"We get support from the government and municipalities, but a lot depends on volunteers. I am using my contacts to help provide some funds. Not just for weapons, but for everything the army needs to defend. I am doing what I think is the most efficient for me to do."

Odessa hasn't been under many direct attacks just yet, but there have been air raid sirens. Golubev uses chess terminology to describe the situation: "Different variations are possible. You cannot calculate all variations because the position is complicated and you're not sure what the enemy has in mind so you have to prepare for various things."


One of the biggest chess communities of Ukraine is in Lviv, the largest city in the western part of the country, located about 70 kilometers from the Polish border. It is a relatively safe place to be, but it's not clear for how long.

"Yesterday was the first day that we did not have an air raid siren," said GM Andrei Volokitin, a 35-year-old grandmaster from Lviv. His wife and three-year-old daughter have fled to Poland. This means that Volokitin has spare rooms at the moment, and he has used them to help compatriots who fled the eastern part of the country. For example, he hosted Vitaly Zatonskih, the father of IM Anna Zatonskih, for a few days and currently, a woman with two daughters from Kyiv, also from the chess community, is staying at his place.

"I wasn't in the army, I have no fighting skills, so I can only help in other ways," Volokitin said.

Andrei Volokitin chess
Andrei Volokitin. Photo: Peter Doggers/

The three-time Ukrainian champion found out in a different way that the invasion had started on February 24. "I woke up at six or seven in the morning and went out with my car to get petrol. There were a lot of cars but no petrol at all."

After a few days of "shock and panic," it was decided that his wife and daughter should leave, but Volokitin's 61-year-old father stayed, as well the husband of his sister, who is a programmer.

"He managed to block some Russian sites!", Volokitin smiled.

Similar to Volokitin, 35-year-old GM Yuriy Kryvoruchko is hosting friends from the chess world in his house in Lviv for shelter. The aforementioned Eljanov stayed at his place for a while. Some of the temporary guests are on their way to Poland, where Kryvoruchko's wife and kids, a five-year-old girl and a two-year-old boy, are as well.

"The first few days were extremely depressing; we didn't feel any support from European countries," said Kryvoruchko, who was the champion of Ukraine in 2013. "It took a few days before the sanctions came. Germany took two or three days to give us… five thousand helmets. Now, we feel a lot of support."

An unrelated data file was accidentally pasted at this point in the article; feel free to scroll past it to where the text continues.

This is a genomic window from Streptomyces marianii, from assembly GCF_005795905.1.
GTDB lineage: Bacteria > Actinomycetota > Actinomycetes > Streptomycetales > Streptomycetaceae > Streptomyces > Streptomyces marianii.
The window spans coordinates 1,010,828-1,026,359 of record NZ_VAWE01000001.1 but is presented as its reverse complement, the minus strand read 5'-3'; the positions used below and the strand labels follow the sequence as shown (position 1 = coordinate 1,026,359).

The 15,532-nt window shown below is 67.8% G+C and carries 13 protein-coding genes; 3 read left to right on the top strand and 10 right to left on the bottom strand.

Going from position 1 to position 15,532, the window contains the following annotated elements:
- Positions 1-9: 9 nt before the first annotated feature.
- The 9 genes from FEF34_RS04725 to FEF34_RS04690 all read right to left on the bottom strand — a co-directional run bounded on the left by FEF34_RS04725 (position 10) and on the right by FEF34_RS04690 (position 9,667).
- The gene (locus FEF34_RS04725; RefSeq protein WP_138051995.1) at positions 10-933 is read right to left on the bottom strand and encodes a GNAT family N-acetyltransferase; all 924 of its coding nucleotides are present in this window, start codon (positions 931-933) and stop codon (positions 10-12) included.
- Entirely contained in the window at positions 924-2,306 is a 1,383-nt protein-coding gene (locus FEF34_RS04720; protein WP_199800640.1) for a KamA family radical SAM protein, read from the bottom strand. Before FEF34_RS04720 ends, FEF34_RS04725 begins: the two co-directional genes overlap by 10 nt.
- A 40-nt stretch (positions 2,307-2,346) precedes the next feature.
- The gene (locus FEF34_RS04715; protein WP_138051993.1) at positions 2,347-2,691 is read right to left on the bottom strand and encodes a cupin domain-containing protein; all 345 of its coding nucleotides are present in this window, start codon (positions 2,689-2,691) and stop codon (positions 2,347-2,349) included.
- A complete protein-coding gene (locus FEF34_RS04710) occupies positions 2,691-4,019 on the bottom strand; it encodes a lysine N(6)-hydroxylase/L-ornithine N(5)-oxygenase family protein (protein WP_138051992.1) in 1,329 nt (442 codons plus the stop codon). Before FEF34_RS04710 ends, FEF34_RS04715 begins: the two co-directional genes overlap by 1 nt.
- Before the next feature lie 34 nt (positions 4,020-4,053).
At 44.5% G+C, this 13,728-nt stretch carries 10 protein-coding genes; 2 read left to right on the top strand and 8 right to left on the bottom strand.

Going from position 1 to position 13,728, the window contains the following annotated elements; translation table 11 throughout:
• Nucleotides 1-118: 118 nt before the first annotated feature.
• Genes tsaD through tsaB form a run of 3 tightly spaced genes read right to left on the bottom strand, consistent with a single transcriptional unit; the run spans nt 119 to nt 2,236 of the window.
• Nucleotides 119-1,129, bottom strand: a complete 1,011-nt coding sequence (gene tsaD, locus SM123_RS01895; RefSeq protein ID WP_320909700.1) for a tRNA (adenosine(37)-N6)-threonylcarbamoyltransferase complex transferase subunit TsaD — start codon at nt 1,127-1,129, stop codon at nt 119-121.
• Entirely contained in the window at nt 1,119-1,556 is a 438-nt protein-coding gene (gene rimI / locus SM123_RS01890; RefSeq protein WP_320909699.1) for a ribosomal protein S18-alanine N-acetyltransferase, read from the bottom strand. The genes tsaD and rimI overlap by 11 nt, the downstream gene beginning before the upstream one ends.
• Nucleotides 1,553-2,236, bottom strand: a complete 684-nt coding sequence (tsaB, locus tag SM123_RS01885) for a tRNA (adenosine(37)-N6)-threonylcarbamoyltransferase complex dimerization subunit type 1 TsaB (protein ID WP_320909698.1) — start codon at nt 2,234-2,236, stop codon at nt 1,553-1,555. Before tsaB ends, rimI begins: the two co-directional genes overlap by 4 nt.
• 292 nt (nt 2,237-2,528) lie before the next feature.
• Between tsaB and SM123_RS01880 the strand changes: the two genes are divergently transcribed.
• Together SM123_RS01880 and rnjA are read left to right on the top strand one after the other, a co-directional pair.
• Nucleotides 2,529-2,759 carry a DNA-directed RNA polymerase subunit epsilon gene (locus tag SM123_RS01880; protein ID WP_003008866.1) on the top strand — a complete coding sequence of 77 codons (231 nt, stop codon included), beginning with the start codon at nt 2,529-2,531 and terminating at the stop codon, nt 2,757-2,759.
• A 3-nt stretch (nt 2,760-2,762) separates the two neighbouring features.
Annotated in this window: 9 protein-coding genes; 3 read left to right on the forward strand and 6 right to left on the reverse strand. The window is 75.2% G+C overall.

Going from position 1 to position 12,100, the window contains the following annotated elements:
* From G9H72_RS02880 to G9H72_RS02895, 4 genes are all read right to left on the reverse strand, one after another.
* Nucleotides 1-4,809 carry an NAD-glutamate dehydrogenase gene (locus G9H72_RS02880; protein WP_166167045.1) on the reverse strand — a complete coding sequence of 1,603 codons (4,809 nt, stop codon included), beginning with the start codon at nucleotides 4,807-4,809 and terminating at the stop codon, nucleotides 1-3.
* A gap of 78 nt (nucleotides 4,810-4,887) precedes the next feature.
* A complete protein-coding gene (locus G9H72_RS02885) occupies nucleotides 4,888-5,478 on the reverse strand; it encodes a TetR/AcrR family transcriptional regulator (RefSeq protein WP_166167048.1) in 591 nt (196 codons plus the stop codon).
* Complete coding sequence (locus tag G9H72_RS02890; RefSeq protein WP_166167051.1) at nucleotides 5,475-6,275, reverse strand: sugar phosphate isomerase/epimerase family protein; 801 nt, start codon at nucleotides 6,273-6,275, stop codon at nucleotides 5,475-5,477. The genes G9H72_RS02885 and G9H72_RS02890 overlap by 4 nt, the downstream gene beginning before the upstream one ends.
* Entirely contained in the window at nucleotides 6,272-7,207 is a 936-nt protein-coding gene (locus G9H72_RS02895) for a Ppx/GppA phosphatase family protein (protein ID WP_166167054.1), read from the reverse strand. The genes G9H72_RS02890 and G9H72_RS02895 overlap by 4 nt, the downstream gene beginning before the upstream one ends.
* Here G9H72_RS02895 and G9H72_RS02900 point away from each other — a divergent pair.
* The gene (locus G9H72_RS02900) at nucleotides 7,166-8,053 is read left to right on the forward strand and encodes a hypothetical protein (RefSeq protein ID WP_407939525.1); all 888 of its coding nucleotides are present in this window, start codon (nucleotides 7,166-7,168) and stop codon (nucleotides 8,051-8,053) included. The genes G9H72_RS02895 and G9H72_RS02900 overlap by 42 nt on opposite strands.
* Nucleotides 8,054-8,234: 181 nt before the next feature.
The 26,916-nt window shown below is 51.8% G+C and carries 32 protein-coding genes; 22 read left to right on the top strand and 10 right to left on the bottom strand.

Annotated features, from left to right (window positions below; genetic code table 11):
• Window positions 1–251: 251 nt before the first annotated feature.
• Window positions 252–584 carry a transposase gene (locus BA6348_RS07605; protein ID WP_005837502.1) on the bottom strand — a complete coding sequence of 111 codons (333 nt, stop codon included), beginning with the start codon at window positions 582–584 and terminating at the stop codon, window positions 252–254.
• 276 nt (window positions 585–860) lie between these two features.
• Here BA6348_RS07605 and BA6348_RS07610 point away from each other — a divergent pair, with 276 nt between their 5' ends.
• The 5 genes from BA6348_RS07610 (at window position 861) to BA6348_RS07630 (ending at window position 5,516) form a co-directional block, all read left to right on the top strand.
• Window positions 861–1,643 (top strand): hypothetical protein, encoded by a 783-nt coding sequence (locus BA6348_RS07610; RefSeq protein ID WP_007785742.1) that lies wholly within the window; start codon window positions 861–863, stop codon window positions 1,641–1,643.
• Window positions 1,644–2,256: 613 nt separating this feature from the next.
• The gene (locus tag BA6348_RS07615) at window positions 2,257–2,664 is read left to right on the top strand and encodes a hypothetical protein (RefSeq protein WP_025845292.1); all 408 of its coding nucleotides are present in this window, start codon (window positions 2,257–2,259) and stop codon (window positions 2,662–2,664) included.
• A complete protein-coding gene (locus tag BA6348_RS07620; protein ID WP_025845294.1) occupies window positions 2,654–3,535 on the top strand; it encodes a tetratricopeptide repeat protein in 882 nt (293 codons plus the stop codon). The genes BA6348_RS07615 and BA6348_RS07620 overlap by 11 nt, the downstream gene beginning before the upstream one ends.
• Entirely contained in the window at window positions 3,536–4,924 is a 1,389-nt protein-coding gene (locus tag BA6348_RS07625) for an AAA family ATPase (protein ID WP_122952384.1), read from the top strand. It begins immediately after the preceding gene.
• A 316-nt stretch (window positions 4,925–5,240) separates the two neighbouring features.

Yuriy Kryvoruchko
Yuriy Kryvoruchko. Photo: Maria Emelianova/

37-year-old WGM Myroslava Hrabinska is one of the players who had to leave her husband behind in Ukraine. She is staying with her sister in Germany, close to Frankfurt.

"Our bodies are safe but our souls are in big pain," she said.

Her husband is 48-year-old IM Vladimir Grabinsky [FIDE's transliteration of Slavic names is not always consistent - PD], a well-known coach in Ukraine who co-wrote the highly acclaimed 2007 book Perfect Your Chess together with one of his students, Volokitin.

"We stayed in Lviv for four days, but the air raid siren kept repeating regularly," told Hrabrinska. "We were hiding in the bathroom as there is no underground nearby. We needed to sleep in our clothes in order to always be ready to hide."

Grabinsky Hrabinska family chess
The Grabinsky family last summer.

The family decided that Hrabrinska would leave for Germany together with the 15-year-old daughter and five-year-old son. It took them two and a half days to reach Poland, where they received "great support" according to Hrabrinska. "You only need to show a Ukrainian passport to be allowed on the trains for free."

The family was picked up by the husband of her sister, who drove them to Frankfurt, from where they are following the news and trying to speak to Grabinsky every day.

"His mood is up and down, mostly down. But he continues to provide online chess lessons. The thing is, the children are all without school and also feel depressed. He still has two groups of about 15 kids each. He is not a military person; he thinks it's the best he can do now."


What will happen in the coming days, weeks, or months?

"There seems to be no end in sight," said Hrabrinska. “They apparently want to kill anybody, they keep targeting civil objects, bombarding houses, schools, hospitals. I cannot imagine there can be a compromise without help from abroad. Being peaceful against Putin will not help. If the west keeps staying peaceful it provokes only more problems."

"Putin probably made a huge blunder," said Kryvoruchko. "Most probably he was expecting to reach Kyiv in a few days and not foreseeing all these sanctions at all. The price he had to pay has become much greater."

Even if they would make more progress, Kryvoruchko thinks it's problematic for Russia to occupy his country: "To occupy the big cities is impossible. Before the war, the population was about four million. Now maybe two, or one, but can you imagine one million civic people who hate you, who hate the Russian forces?"

"I don't know what will happen," said Golubev. "It turns out we are able to survive the first wave of attacks. The stakes are high for Putin."

Shevchenko is one of the few having a fairly defined picture. "For me, the situation is more or less clear," he said. "Russia either continues to attack and then, finally it can happen that mid-April or at the end of April, they will default both economically and politically. The other way is that some heads of the Russian government are seeing no progress and will come to conversations with our prime minister."